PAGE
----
Rs 903 crore investment fraud across China and Taiwan uncovered in Hyderabad – Flying Journals

 

Hyderabad police said they will write to the Enforcement Directorate and other central agencies

Hyderabad:
Hyderabad police have cracked a 903 crore Chinese investment fraud case involving India, China, Taiwan, Cambodia and the UAE. Ten people – including a Chinese and a Taiwanese – have been arrested.

Here’s your 10-point cheat sheet in this big story:

  1. Fraud uses online investment apps to lure investors. The money was deposited into virtual accounts and transferred through authorized currency exchange and foreign exchange companies, taking advantage of loopholes in the regulatory framework to move illegally out of the country.
  2. “We suspect that thousands of investors across the country may have been defrauded. In Delhi alone, there may have been a fraud of Rs 10,000 crore … the amount could be in the hundreds of crores. The evidence we found was Rs 903 crore Hyderabad Police Chief CV Anand told NDTV.
  3. The two main defendants – arrested Chinese national Li Zhongjun and Taiwanese citizen Zhu Chunyu – are suspected of having come to India in 2019-20 to recruit their agents, but returned to China when the pandemic broke out. Once the fraud resumed, they shared all the details with their bosses in mainland China and Taiwan.
  4. The complaint in the case was filed in July by a Hyderabad resident. He said he was scammed after investing Rs 1.6 lakh on an investment app called LOXAM. Police found that his money had entered an account at RHB Bank, New Generation Technology Sdn Bhd.
  5. The person who opened the new generation account was Virender Singh, who was arrested in Pune. He claimed he opened the account on the order of a Chinese man he identified as Jack for a $120,000 commission, police said.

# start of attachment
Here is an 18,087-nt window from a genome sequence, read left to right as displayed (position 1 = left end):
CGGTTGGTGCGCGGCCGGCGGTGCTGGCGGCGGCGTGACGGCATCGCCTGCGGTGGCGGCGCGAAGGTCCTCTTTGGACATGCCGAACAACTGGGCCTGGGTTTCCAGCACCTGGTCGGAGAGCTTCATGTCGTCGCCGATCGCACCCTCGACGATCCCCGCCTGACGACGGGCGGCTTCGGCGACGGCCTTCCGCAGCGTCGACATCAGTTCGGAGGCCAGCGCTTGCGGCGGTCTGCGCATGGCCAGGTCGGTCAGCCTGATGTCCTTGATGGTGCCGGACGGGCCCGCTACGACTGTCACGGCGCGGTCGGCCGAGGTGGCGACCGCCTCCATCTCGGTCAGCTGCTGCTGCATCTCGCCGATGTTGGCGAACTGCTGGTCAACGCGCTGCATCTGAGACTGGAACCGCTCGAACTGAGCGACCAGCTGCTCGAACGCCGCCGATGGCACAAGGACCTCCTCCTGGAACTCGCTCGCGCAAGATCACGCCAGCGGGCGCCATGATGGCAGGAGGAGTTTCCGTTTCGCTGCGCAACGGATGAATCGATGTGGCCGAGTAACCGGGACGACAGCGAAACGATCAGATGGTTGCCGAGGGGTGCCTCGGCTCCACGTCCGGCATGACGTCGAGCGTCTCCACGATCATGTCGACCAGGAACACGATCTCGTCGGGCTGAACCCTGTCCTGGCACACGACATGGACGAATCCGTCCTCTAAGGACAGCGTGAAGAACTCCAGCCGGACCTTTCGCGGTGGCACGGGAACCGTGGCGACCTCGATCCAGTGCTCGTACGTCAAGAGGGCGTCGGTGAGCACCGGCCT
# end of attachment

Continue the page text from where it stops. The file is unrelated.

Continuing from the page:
6. Another account named Betench Networks Pvt Ltd was found to be linked to the new generation. It was opened by Delhi resident Sanjay Kumar at the direction of a Chinese national. He opened a total of 15 accounts – each charging a commission of Rs 120,000 – and shared their details with Taiwanese national Chu Chun-Yu.
  7. Funds from the new generation of technology were transferred to 38 bank accounts, eventually reaching Ranjan Money Corp and KDS Forex Pvt Ltd, an authorized currency exchange company owned by Naveen Kaushik. He wired the money to a foreign exchange exchange, converted rupees into dollars, and handed it to two other men – Sahir and Sonny – who sent the money abroad via hawala.
  8. In seven months, Ranjan Money Corp made up to Rs 441 crore in transactions. Police said KDS Forex conducted transactions involving Rs 462 crore within 38 days. “These authorised currency exchange companies will receive 0.2 per cent of the transaction as a commission,” Mr Anand said.
  9. Accusing banks and regulators of negligence, Mr Anand said: “Money exchange and foreign exchange companies are legal entities authorised by the Reserve Bank. But they have breached guidelines such as foreign exchange for foreign travel only, maintaining seven different Register, weekly submission, monthly and quarterly reports. Also, there is no simultaneous audit and daily reconciliation of statements.
  10. Hyderabad police said they would write to the Enforcement Directorate and other central agencies to move forward with the investigation. The investment fraud follows a massive loan app fraud, again linked to China. It was discovered by Telangana police during the Covid pandemic.

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